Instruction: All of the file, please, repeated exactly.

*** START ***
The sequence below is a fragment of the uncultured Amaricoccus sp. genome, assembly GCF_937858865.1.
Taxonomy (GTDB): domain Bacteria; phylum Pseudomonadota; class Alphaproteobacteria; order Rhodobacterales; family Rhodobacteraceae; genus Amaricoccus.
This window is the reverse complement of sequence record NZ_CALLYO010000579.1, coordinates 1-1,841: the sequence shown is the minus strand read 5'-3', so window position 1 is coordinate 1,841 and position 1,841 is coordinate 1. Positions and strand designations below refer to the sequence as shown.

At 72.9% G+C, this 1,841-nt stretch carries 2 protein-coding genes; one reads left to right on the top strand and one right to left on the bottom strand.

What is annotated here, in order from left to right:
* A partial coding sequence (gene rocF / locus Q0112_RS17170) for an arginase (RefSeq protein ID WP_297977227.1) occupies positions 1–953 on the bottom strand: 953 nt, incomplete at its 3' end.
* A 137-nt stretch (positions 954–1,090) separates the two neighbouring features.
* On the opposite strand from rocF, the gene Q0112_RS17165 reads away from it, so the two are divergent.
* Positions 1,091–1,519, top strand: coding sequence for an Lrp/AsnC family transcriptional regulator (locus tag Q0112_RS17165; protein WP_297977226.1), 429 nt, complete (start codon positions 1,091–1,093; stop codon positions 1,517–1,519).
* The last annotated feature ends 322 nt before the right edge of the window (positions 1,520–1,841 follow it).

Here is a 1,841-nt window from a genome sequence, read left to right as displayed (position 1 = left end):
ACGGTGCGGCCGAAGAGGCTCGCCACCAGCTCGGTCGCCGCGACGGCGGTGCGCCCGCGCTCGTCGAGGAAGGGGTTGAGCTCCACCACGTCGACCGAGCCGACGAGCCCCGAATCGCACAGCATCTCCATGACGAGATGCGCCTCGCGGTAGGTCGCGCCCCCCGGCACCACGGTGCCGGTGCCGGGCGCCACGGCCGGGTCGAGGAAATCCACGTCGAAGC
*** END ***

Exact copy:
The sequence below is a fragment of the uncultured Amaricoccus sp. genome, assembly GCF_937858865.1.
Taxonomy (GTDB): domain Bacteria; phylum Pseudomonadota; class Alphaproteobacteria; order Rhodobacterales; family Rhodobacteraceae; genus Amaricoccus.
This window is the reverse complement of sequence record NZ_CALLYO010000579.1, coordinates 1-1,841: the sequence shown is the minus strand read 5'-3', so window position 1 is coordinate 1,841 and position 1,841 is coordinate 1. Positions and strand designations below refer to the sequence as shown.

At 72.9% G+C, this 1,841-nt stretch carries 2 protein-coding genes; one reads left to right on the top strand and one right to left on the bottom strand.

What is annotated here, in order from left to right:
* A partial coding sequence (gene rocF / locus Q0112_RS17170) for an arginase (RefSeq protein ID WP_297977227.1) occupies positions 1–953 on the bottom strand: 953 nt, incomplete at its 3' end.
* A 137-nt stretch (positions 954–1,090) separates the two neighbouring features.
* On the opposite strand from rocF, the gene Q0112_RS17165 reads away from it, so the two are divergent.
* Positions 1,091–1,519, top strand: coding sequence for an Lrp/AsnC family transcriptional regulator (locus tag Q0112_RS17165; protein WP_297977226.1), 429 nt, complete (start codon positions 1,091–1,093; stop codon positions 1,517–1,519).
* The last annotated feature ends 322 nt before the right edge of the window (positions 1,520–1,841 follow it).

Here is a 1,841-nt window from a genome sequence, read left to right as displayed (position 1 = left end):
ACGGTGCGGCCGAAGAGGCTCGCCACCAGCTCGGTCGCCGCGACGGCGGTGCGCCCGCGCTCGTCGAGGAAGGGGTTGAGCTCCACCACGTCGACCGAGCCGACGAGCCCCGAATCGCACAGCATCTCCATGACGAGATGCGCCTCGCGGTAGGTCGCGCCCCCCGGCACCACGGTGCCGGTGCCGGGCGCCACGGCCGGGTCGAGGAAATCCACGTCGAAGC